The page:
Engineering Finance
Lessons



Engineering Projects

We concentrate in this course on the project. Although not the only type of work handled by engineers, creative activities often take place with the confines of a project. In this section we describe the characteristics of a project and the activities that take place during the project life-cycle.
Goals
Browser Page
  • For a given situation, identify each of the characteristics of a project that are listed below.
  • Distinguish between mass production, batch oriented production, and projects.
  • List the kinds of risks associated with a project.
  • List the time phases of a project and point out what happens in each.
Text

The first chapter of our text provides general descriptions of the broad scope of activities that might be identified as projects. In particular learn how to distinguish between a project and mass and batch oriented production, learn about the time phases of projects, and learn about the risks associated with projects.

.
Chapter 1
.
Examples

Projects arise in many contexts. Our text provides some examples.

Selecting a software package
Developing a new office plan or layout
Implementing a new decision support system
Introducing a new product to the market
Designing an airplane, a supercomputer, or a work center
Opening a new store
Constructing a bridge, dam, highway or building
Relocating an office or a factory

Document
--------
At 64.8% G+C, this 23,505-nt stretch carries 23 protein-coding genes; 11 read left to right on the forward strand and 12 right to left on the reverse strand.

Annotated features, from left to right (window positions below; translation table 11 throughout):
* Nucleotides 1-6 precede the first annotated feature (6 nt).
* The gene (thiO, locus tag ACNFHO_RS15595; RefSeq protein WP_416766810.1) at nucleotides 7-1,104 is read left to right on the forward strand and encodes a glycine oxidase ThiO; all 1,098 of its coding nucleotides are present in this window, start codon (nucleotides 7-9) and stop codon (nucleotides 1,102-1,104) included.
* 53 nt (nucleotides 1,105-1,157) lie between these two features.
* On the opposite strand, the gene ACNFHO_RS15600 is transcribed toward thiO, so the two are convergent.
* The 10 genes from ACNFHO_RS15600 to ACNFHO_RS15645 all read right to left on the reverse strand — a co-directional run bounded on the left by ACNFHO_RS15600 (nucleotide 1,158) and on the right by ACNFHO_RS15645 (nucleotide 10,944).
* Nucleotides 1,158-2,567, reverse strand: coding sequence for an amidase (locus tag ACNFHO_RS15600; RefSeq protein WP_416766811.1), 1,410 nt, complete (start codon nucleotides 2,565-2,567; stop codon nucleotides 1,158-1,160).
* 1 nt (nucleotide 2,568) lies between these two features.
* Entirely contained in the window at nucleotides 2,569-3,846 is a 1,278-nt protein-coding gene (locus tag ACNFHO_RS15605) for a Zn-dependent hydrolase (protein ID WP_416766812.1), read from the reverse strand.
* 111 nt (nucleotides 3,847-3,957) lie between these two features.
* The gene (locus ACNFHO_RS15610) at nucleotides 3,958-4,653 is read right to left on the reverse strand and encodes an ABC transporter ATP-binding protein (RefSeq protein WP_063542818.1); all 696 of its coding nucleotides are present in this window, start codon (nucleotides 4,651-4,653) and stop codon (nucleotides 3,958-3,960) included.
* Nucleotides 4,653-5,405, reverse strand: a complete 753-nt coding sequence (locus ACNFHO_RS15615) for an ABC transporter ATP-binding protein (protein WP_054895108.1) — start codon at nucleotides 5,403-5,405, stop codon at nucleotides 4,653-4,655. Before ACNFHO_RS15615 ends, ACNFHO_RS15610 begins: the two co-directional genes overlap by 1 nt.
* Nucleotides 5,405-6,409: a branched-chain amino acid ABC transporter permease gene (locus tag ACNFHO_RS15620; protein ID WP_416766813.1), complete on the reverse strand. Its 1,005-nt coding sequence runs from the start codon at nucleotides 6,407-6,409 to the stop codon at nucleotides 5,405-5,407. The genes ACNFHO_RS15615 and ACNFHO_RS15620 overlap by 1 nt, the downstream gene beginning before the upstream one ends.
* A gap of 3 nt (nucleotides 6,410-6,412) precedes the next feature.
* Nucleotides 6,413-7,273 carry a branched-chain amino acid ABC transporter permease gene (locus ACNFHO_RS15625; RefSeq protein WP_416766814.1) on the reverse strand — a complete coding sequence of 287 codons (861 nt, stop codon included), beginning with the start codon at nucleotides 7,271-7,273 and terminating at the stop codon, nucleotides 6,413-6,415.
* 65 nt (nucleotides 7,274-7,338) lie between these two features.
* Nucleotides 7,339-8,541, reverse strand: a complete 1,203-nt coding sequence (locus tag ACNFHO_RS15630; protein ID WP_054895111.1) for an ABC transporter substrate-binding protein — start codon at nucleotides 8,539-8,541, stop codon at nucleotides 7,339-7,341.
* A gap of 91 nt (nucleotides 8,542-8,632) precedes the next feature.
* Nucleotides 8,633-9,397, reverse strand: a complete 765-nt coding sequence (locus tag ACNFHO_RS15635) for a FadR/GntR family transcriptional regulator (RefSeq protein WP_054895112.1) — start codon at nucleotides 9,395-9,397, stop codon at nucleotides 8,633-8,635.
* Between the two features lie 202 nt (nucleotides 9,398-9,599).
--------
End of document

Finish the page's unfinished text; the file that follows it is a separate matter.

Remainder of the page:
Performing major maintenance or repair
Starting a new manufacturing or service facility
Producing and directing a movie

The Project Management Institute (PMI) is a large professional organization devoted to developing methodologies for project management and providing educational services.

.
Project Management Institute
.
Characteristics

Some characteristics of projects and terms appropriate to the discussion are described in this section. Click on the icon to open a window about how the characteristics are emphasized in this course.

. browser
Characteristics for this Course
.


Organization

The project takes place in an organization. The organization is the society in which the problem arises or for which the solution is important.  The organization may be a corporation, a branch of government, a non-profit institution, a department within a firm, a group of employees, or perhaps even a household or individual. The organization is important because the project results will depend on the goals and point of view of the organization.

Problem

The project addresses some opportunity or requirement recognized within the organization. It may involve a new product, current operations or proposed expansions or contractions due to expected market shifts. It may become apparent through creative insight, marketing suggestions, consumer complaints or employee suggestions. It may be a conscious effort to improve efficiency or a response to an unexpected crisis.  It is impossible to circumscribe the breadth of circumstances that might be appropriate for this discussion, for indeed projects arise in every area of human activity.

Decision Maker

The project is to deliver a solution that is appropriate to alleviate, correct, improve, or otherwise address the problem.  An individual, committee, or organization is identified as interested and capable of proposing and implementing the necessary actions.  We call the latter individual or collection of persons the decision maker.

Team